As infections in New South Wales reach a new high for the second day, Australia’s largest metropolis is fighting to contain an outbreak that began in June.
As New South Wales state reported another record surge in daily cases, Australian officials have begun handing out emergency supplies of COVID-19 vaccines in the Sydney suburbs hardest impacted by an outbreak of the fast-moving Delta form.
Gladys Berejiklian, the state premier, said the increase in vaccinations in Australia’s largest city on Thursday gave her hope as the city battled its worst epidemic since the coronavirus pandemic began.
“The next few weeks will be hard, but no doubt that once we get those high vaccination rates life will feel much better, it will look much rosier,” Berejiklian told reporters.
“I know these are challenging times, but I can see the light at the end of the tunnel.”
On Thursday, Berejiklian reported 681 new locally acquired cases, the majority of which were in Sydney, surpassing the previous daily high of 633 instances set on Wednesday. A total of 119,000 persons volunteered to get tested.
One more fatality was reported, this time a man in his 80s, bringing the total number of deaths from the outbreak, which began in mid-June, to 61.
Officials are scrambling to boost vaccination rates across New South Wales in order to combat the virus’ spread and loosen lockdown restrictions.
Berejiklian has yet to publicly prolong the lockdown, which is set to finish at the end of the month, but she has stated that 70 percent of the state’s population over the age of 16 must be vaccinated by the end of October, a goal she hopes to achieve.
About 28.5 percent of people in the state are completely vaccinated, which is somewhat more than the national average, and about 52 percent have had at least one dose.
More than half of an emergency supply of Pfizer vaccines purchased from Poland, amounting to nearly 500,000 doses, has been distributed to Sydney’s 12 worst-affected neighbourhoods. They will be used to vaccinate persons under the age of 40 during the next two weeks.
Delta’s Impact on Your Life
Lockdowns have been imposed on more than half of Australia’s 25 million people, including Sydney, Melbourne, and Canberra, the nation’s capital.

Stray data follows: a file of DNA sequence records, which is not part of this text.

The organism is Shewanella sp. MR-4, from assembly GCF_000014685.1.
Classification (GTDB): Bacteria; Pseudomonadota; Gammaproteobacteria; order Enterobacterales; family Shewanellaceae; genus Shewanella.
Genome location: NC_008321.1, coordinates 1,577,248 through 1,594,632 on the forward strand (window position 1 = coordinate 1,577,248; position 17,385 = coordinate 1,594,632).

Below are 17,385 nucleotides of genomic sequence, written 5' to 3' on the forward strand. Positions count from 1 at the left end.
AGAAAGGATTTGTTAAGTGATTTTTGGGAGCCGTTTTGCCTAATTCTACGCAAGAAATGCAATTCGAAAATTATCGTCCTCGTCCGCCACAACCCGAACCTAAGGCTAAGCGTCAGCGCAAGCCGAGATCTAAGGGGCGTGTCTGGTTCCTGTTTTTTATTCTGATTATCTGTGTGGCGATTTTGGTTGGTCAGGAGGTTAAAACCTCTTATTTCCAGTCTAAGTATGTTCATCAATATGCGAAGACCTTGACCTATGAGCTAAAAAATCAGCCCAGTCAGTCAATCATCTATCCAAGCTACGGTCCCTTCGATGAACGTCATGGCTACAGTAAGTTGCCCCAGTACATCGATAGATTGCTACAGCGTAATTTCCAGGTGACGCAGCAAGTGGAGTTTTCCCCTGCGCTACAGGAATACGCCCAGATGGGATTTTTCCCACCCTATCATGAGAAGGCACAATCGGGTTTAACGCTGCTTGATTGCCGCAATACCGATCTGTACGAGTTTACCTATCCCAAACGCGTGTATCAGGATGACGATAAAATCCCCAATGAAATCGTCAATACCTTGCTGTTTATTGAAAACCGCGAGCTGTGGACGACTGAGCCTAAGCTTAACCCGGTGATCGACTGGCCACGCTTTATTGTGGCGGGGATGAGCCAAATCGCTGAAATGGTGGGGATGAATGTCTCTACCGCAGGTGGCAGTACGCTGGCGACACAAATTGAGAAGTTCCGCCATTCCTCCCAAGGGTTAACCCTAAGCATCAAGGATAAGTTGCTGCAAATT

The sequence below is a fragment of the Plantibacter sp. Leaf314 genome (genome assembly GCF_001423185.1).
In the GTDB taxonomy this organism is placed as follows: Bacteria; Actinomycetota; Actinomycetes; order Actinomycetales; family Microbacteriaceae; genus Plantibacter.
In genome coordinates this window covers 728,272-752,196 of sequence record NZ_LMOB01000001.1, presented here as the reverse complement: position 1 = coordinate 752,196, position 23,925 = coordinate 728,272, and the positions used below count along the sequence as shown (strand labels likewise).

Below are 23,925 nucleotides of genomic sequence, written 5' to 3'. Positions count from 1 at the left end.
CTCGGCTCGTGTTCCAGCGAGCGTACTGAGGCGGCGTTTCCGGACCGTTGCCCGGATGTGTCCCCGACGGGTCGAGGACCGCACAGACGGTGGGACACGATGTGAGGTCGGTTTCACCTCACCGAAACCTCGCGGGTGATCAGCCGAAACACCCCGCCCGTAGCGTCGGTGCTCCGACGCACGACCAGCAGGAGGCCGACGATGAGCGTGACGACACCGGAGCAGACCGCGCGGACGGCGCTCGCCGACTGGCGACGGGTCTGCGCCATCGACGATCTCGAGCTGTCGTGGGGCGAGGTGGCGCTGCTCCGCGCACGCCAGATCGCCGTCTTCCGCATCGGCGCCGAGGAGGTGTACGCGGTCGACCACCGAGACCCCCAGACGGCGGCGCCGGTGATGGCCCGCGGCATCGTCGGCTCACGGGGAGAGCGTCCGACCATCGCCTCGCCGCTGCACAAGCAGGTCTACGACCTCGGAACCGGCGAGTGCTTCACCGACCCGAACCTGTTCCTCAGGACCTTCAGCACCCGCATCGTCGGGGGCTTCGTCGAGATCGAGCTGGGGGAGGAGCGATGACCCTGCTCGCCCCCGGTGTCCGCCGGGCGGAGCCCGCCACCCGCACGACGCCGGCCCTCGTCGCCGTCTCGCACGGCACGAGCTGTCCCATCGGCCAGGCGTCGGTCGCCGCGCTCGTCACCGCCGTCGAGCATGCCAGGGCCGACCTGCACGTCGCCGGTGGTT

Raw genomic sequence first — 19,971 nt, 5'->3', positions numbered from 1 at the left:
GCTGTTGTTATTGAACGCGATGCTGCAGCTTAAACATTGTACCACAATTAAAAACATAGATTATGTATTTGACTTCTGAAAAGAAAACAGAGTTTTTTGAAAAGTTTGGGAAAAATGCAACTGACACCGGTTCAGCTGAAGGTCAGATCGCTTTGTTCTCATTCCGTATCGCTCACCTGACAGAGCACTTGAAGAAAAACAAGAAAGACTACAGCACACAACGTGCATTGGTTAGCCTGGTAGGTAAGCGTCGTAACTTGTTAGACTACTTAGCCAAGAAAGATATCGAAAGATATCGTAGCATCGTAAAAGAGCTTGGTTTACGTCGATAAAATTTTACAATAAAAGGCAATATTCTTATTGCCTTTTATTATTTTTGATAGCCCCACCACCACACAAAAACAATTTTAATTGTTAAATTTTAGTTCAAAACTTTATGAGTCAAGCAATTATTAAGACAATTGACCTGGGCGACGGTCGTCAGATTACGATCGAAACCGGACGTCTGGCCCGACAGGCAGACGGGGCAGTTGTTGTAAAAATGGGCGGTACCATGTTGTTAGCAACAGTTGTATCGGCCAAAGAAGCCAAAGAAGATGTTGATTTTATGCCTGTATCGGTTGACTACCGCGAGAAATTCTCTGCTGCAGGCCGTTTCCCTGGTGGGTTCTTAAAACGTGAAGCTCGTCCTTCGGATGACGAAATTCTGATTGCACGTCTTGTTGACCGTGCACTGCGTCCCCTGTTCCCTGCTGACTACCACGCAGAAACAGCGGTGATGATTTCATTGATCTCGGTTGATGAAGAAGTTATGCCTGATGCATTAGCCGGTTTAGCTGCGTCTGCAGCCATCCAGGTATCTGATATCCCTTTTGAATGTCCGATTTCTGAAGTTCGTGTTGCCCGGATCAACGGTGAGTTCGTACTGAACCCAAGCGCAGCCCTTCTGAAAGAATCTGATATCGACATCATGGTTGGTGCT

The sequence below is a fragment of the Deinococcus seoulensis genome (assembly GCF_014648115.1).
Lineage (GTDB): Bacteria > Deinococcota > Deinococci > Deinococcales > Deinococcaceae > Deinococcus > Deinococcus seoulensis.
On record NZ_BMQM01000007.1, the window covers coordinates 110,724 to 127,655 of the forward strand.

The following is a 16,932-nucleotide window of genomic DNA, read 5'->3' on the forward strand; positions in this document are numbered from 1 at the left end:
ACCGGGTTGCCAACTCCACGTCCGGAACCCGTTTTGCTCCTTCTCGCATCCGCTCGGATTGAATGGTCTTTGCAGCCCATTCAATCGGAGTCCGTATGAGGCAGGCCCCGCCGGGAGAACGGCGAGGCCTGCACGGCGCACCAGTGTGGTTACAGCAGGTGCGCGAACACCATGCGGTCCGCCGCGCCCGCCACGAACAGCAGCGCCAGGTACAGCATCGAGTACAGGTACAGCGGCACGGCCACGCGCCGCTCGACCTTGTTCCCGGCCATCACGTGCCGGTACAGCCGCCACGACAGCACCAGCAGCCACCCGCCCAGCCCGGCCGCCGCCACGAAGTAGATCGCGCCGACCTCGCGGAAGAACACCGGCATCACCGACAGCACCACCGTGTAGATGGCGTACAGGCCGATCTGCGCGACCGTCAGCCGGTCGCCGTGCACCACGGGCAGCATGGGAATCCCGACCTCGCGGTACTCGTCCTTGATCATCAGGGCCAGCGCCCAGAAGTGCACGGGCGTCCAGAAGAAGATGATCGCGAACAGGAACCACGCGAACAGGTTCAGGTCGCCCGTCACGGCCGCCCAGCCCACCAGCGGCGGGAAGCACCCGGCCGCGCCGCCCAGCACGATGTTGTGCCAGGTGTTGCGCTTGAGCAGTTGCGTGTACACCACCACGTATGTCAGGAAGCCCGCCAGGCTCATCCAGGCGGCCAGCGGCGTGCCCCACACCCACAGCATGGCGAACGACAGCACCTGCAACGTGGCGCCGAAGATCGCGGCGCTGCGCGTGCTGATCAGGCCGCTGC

While the country’s overall pandemic exposure is significantly lower than many other countries – with just over 41,400 illnesses and 971 deaths – the latest outbreak is proving more difficult to suppress.
On Thursday, the number of cases in Melbourne, the country’s second-largest city, more than doubled to 57. There have been 16 new cases recorded in Canberra.
The outbreak has also extended to New Zealand, with genome sequencing establishing a link to Sydney.
Prime Minister Jacinda Ardern said the analysis found the current positive cases were a close match to someone who flew in from Sydney on August 7 after disclosing 11 additional cases over the past day.
On August 9, the person tested positive for COVID-19 and was transferred to a quarantine facility. He was admitted to the hospital a week later.
“This is a significant development. It means now we can be fairly certain how and when the virus entered the country,” Ardern said at a news conference.
Given that only 27.5 percent of the population is completely vaccinated, health officials have warned that Australia is at risk of additional deaths and hospital admissions. At least one dose has been given to around half of the population.
State authorities have become increasingly divided on how to deal with the pandemic, with some arguing for its abolition and others urging for a safe degree of exposure.
“Everyone will have to learn to live with Delta and in New South Wales, we are learning that earlier than others,” Berejiklian said.
Source: AL JAZEERA